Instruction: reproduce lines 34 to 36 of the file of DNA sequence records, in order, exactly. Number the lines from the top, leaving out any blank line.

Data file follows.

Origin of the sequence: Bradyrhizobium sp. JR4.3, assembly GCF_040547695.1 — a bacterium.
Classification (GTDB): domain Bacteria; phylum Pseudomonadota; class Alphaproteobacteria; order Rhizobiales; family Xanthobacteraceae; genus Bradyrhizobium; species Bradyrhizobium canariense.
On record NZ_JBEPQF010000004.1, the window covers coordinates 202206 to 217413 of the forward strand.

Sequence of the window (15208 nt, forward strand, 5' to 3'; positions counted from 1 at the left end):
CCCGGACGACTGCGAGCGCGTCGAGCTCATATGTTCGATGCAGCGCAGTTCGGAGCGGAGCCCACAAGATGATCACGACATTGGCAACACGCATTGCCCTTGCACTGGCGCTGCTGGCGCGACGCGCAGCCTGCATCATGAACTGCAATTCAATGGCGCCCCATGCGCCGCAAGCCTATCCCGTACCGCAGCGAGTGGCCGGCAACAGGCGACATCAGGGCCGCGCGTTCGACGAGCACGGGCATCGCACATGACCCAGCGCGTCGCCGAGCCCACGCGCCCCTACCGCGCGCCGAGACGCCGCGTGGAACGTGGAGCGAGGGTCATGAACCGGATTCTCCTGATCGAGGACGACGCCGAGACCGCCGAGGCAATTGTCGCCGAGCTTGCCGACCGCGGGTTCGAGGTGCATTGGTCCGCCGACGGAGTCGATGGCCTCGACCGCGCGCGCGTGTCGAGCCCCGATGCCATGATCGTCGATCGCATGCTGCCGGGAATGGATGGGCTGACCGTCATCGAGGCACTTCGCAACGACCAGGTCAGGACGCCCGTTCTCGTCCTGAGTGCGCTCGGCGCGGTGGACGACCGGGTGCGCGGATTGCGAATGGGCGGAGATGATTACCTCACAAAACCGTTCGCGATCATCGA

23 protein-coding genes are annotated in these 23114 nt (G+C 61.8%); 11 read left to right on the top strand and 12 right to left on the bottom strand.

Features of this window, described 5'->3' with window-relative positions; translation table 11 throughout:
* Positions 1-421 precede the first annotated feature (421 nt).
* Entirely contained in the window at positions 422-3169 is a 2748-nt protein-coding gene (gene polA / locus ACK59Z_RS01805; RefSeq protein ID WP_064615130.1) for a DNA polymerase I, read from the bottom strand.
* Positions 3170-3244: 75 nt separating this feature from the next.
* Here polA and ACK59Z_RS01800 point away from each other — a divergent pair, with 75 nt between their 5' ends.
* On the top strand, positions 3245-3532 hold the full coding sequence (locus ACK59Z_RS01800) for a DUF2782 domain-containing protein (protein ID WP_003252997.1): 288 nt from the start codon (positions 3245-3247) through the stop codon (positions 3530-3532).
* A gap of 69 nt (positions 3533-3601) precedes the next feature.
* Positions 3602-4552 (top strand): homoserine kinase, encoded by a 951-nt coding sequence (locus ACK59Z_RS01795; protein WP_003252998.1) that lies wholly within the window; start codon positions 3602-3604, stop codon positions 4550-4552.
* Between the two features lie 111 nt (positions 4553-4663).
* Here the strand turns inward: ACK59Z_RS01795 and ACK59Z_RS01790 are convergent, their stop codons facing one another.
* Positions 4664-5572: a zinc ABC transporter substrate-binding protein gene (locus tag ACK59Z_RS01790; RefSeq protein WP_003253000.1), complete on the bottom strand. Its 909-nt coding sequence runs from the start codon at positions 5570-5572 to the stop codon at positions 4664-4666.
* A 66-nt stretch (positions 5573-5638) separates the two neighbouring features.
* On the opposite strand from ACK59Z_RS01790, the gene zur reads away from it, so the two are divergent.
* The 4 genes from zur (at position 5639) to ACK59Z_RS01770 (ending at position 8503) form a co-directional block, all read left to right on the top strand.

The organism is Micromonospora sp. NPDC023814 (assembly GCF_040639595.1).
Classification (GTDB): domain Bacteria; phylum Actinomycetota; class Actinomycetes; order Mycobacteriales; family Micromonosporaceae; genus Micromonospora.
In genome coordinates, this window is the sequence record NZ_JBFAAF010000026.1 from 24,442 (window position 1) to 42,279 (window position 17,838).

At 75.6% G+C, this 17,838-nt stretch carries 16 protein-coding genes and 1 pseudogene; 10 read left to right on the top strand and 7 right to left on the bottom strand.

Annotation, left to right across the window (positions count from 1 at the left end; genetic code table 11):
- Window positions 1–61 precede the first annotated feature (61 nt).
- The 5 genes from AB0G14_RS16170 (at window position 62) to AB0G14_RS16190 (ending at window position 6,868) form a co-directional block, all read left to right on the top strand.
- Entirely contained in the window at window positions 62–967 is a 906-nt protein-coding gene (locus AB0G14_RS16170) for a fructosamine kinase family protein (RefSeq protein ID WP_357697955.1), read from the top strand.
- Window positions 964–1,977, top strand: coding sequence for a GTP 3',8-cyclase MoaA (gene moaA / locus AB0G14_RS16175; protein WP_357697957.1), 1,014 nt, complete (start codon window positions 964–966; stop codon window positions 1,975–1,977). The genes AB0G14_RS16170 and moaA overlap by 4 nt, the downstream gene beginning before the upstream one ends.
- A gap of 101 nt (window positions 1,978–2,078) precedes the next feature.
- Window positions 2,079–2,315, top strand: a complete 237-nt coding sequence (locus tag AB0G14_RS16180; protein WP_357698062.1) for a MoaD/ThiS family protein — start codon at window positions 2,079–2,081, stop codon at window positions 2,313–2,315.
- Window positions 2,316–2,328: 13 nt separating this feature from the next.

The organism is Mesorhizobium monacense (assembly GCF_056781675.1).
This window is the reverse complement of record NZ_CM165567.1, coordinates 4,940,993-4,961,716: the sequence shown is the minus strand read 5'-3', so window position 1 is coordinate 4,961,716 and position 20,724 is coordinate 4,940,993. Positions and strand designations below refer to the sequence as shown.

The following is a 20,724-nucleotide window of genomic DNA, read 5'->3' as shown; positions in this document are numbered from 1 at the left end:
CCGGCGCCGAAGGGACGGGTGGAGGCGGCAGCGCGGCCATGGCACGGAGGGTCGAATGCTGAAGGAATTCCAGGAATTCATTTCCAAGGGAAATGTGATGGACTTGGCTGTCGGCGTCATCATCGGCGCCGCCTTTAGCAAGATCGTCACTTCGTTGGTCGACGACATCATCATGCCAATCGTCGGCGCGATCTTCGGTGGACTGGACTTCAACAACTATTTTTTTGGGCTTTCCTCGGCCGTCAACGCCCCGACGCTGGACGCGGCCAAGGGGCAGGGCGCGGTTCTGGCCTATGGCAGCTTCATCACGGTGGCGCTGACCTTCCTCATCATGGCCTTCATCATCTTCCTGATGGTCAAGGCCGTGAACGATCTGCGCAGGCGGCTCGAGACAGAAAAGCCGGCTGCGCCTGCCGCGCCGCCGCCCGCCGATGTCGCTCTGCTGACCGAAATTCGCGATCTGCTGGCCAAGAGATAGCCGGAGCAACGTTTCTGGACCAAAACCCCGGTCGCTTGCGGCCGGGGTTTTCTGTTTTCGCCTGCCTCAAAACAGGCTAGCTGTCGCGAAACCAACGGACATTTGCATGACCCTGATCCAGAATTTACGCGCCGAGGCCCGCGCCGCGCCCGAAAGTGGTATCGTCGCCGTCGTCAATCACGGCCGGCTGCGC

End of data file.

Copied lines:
This window is the reverse complement of record NZ_CM165567.1, coordinates 4,940,993-4,961,716: the sequence shown is the minus strand read 5'-3', so window position 1 is coordinate 4,961,716 and position 20,724 is coordinate 4,940,993. Positions and strand designations below refer to the sequence as shown.

The following is a 20,724-nucleotide window of genomic DNA, read 5'->3' as shown; positions in this document are numbered from 1 at the left end:
CCGGCGCCGAAGGGACGGGTGGAGGCGGCAGCGCGGCCATGGCACGGAGGGTCGAATGCTGAAGGAATTCCAGGAATTCATTTCCAAGGGAAATGTGATGGACTTGGCTGTCGGCGTCATCATCGGCGCCGCCTTTAGCAAGATCGTCACTTCGTTGGTCGACGACATCATCATGCCAATCGTCGGCGCGATCTTCGGTGGACTGGACTTCAACAACTATTTTTTTGGGCTTTCCTCGGCCGTCAACGCCCCGACGCTGGACGCGGCCAAGGGGCAGGGCGCGGTTCTGGCCTATGGCAGCTTCATCACGGTGGCGCTGACCTTCCTCATCATGGCCTTCATCATCTTCCTGATGGTCAAGGCCGTGAACGATCTGCGCAGGCGGCTCGAGACAGAAAAGCCGGCTGCGCCTGCCGCGCCGCCGCCCGCCGATGTCGCTCTGCTGACCGAAATTCGCGATCTGCTGGCCAAGAGATAGCCGGAGCAACGTTTCTGGACCAAAACCCCGGTCGCTTGCGGCCGGGGTTTTCTGTTTTCGCCTGCCTCAAAACAGGCTAGCTGTCGCGAAACCAACGGACATTTGCATGACCCTGATCCAGAATTTACGCGCCGAGGCCCGCGCCGCGCCCGAAAGTGGTATCGTCGCCGTCGTCAATCACGGCCGGCTGCGC